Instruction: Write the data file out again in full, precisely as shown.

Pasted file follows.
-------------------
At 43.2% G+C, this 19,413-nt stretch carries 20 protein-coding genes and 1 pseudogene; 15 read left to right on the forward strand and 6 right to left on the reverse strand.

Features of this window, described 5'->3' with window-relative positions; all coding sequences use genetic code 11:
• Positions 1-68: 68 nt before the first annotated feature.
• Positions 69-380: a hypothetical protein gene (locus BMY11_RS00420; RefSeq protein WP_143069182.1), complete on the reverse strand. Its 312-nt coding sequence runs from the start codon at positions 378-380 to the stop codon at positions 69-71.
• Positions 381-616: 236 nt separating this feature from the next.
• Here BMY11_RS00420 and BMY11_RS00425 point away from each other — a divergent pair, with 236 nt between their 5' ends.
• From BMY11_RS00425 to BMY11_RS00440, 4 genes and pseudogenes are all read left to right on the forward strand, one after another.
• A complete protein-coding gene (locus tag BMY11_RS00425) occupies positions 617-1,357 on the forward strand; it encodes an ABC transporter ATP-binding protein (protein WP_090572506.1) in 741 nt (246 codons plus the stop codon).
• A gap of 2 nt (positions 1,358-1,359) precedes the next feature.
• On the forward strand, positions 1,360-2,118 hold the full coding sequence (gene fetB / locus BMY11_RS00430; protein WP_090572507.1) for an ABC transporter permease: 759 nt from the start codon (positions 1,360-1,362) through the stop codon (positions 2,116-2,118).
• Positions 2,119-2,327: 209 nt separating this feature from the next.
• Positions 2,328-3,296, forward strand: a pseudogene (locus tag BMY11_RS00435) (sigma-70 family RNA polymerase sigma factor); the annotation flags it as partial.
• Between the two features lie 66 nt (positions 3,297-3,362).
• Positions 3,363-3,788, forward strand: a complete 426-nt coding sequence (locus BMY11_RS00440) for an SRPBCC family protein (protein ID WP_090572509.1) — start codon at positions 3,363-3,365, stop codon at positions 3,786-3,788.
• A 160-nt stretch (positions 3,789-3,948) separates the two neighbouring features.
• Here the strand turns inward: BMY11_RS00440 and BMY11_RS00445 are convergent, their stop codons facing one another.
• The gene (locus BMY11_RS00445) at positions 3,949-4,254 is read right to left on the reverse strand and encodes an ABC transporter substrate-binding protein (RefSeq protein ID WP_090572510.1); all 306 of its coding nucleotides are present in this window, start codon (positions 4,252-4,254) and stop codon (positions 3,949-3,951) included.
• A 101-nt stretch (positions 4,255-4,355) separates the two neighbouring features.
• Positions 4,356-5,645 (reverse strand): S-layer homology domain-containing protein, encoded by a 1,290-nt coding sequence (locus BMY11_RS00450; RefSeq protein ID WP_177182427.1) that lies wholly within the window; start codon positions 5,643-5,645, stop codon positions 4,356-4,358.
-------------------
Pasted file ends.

At 43.2% G+C, this 19,413-nt stretch carries 20 protein-coding genes and 1 pseudogene; 15 read left to right on the forward strand and 6 right to left on the reverse strand.

Features of this window, described 5'->3' with window-relative positions; all coding sequences use genetic code 11:
• Positions 1-68: 68 nt before the first annotated feature.
• Positions 69-380: a hypothetical protein gene (locus BMY11_RS00420; RefSeq protein WP_143069182.1), complete on the reverse strand. Its 312-nt coding sequence runs from the start codon at positions 378-380 to the stop codon at positions 69-71.
• Positions 381-616: 236 nt separating this feature from the next.
• Here BMY11_RS00420 and BMY11_RS00425 point away from each other — a divergent pair, with 236 nt between their 5' ends.
• From BMY11_RS00425 to BMY11_RS00440, 4 genes and pseudogenes are all read left to right on the forward strand, one after another.
• A complete protein-coding gene (locus tag BMY11_RS00425) occupies positions 617-1,357 on the forward strand; it encodes an ABC transporter ATP-binding protein (protein WP_090572506.1) in 741 nt (246 codons plus the stop codon).
• A gap of 2 nt (positions 1,358-1,359) precedes the next feature.
• On the forward strand, positions 1,360-2,118 hold the full coding sequence (gene fetB / locus BMY11_RS00430; protein WP_090572507.1) for an ABC transporter permease: 759 nt from the start codon (positions 1,360-1,362) through the stop codon (positions 2,116-2,118).
• Positions 2,119-2,327: 209 nt separating this feature from the next.
• Positions 2,328-3,296, forward strand: a pseudogene (locus tag BMY11_RS00435) (sigma-70 family RNA polymerase sigma factor); the annotation flags it as partial.
• Between the two features lie 66 nt (positions 3,297-3,362).
• Positions 3,363-3,788, forward strand: a complete 426-nt coding sequence (locus BMY11_RS00440) for an SRPBCC family protein (protein ID WP_090572509.1) — start codon at positions 3,363-3,365, stop codon at positions 3,786-3,788.
• A 160-nt stretch (positions 3,789-3,948) separates the two neighbouring features.
• Here the strand turns inward: BMY11_RS00440 and BMY11_RS00445 are convergent, their stop codons facing one another.
• The gene (locus BMY11_RS00445) at positions 3,949-4,254 is read right to left on the reverse strand and encodes an ABC transporter substrate-binding protein (RefSeq protein ID WP_090572510.1); all 306 of its coding nucleotides are present in this window, start codon (positions 4,252-4,254) and stop codon (positions 3,949-3,951) included.
• A 101-nt stretch (positions 4,255-4,355) separates the two neighbouring features.
• Positions 4,356-5,645 (reverse strand): S-layer homology domain-containing protein, encoded by a 1,290-nt coding sequence (locus BMY11_RS00450; RefSeq protein ID WP_177182427.1) that lies wholly within the window; start codon positions 5,643-5,645, stop codon positions 4,356-4,358.